The amount of money paid out to charities and community groups by the National Lottery hit a five-year low of €232m last year.

National Lottery sales fell by nearly 1.5% to just over €760m in what the company called a "challenging retail environment". Scratchcard sales rose, as did revenues from online gaming, but Lotto sales were down by €40m to €282m.

The falling sales come as the Government is preparing the terms of a 20-year licence to run the lottery business, which will be put out to public tender later this year.

National Lottery Chief Executive Dermot Griffin said new game initiatives will provide added value to whoever wins the licence to operate the lottery for the next 20 years.

The Government has signalled its intention to sell the licence, with estimates of between €400m and €600m.

On RTÉ's News at One, Mr Griffin said there was potential to grow online, but that was limited by the current laws governing the lottery in Ireland.

He said the Lottery Act was published in 1986 at a time when the internet was not envisaged.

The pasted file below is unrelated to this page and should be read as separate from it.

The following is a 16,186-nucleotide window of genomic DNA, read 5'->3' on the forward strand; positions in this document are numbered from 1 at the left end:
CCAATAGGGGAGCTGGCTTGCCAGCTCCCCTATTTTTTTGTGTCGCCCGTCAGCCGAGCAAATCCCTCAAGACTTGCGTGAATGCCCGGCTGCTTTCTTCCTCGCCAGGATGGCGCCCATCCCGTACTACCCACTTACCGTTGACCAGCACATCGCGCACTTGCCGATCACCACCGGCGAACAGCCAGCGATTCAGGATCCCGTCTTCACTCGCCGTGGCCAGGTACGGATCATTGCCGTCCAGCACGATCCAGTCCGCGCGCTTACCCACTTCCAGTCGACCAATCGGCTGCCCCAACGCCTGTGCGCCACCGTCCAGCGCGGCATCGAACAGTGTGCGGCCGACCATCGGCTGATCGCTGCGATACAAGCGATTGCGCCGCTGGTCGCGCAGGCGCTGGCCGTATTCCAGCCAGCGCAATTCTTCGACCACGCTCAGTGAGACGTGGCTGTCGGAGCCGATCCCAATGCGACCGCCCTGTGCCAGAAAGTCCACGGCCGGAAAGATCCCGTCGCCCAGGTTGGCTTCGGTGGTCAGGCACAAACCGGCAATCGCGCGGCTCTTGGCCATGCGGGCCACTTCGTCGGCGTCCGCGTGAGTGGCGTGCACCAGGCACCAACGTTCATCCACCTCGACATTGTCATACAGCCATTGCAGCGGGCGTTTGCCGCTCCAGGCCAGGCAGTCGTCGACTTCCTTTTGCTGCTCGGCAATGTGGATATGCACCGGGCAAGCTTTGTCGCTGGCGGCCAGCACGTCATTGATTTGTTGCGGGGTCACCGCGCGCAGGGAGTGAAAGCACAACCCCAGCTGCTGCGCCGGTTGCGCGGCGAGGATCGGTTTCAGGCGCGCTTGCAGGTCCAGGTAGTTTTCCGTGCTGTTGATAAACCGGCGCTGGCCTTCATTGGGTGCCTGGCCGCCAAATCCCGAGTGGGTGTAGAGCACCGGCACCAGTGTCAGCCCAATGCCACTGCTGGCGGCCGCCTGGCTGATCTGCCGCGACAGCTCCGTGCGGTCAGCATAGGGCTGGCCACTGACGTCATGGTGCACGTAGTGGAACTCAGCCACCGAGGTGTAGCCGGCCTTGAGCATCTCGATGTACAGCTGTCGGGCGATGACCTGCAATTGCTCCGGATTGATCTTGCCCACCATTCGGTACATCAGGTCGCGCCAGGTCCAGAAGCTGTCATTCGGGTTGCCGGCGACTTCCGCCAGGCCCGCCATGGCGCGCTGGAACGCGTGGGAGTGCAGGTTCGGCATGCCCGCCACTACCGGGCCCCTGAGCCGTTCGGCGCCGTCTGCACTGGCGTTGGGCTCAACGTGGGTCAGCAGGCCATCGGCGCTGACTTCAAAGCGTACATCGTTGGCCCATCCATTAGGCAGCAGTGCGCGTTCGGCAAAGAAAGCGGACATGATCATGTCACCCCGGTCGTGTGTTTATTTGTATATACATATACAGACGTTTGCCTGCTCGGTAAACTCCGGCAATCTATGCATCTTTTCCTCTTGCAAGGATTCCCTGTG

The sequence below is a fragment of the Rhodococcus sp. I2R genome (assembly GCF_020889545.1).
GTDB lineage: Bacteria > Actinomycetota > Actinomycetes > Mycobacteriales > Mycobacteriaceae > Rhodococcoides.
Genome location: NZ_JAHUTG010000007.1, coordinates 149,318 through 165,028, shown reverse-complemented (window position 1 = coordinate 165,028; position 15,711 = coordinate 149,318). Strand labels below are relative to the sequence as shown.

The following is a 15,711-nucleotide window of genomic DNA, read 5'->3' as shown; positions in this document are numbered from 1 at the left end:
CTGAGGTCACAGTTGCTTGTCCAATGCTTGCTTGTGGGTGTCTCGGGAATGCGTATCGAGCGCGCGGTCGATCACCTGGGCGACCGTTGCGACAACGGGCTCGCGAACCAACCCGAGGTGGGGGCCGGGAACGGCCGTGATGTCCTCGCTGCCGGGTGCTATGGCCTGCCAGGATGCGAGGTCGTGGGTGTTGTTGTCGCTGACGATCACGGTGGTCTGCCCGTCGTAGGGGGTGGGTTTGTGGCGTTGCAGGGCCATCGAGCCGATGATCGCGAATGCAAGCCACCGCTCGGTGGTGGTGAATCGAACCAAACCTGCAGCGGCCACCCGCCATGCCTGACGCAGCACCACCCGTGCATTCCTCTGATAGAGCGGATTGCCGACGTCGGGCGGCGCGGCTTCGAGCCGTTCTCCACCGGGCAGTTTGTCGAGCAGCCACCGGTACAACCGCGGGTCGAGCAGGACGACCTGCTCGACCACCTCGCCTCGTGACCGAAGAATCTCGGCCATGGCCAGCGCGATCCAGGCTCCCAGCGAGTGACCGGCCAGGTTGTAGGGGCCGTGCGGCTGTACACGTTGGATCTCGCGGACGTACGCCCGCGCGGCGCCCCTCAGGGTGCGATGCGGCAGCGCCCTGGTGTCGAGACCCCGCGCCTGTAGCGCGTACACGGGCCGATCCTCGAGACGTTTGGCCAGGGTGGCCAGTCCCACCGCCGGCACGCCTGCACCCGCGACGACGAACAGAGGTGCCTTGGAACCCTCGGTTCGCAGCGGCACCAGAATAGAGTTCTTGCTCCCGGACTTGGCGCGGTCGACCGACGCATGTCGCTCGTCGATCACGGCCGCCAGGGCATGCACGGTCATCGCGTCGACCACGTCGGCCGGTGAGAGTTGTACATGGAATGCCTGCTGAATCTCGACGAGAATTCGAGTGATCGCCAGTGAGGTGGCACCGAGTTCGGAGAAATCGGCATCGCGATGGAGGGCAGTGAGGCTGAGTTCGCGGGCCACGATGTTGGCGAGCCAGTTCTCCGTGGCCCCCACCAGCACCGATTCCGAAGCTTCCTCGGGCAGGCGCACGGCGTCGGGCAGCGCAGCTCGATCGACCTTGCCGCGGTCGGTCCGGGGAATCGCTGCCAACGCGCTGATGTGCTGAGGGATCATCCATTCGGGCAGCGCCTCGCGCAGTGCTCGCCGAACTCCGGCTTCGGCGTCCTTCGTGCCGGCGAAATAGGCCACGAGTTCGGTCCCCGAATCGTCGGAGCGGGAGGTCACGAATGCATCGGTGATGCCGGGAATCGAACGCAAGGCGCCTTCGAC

He said whether the Government will raise €600m from the sale will depend on the structure of the licence.

"Certainly a 20-year licence gives the opportunity for extra value. There are a lot of games initiatives that we can generate over the years, which will generate extra value.

“There's a world game concept on the horizon. The internet gives potential for extra revenue and extra value"

"Looking at other markets, the Scandinavians lead the way in internet sales. Some of those countries have nearly 20% of their sales coming through the internet, and certainly there is the potential to grow it.

“We work very closely with the Department of Public Expenditure, which is our regulator, to ensure our controls work very satisfactorily in that particular space."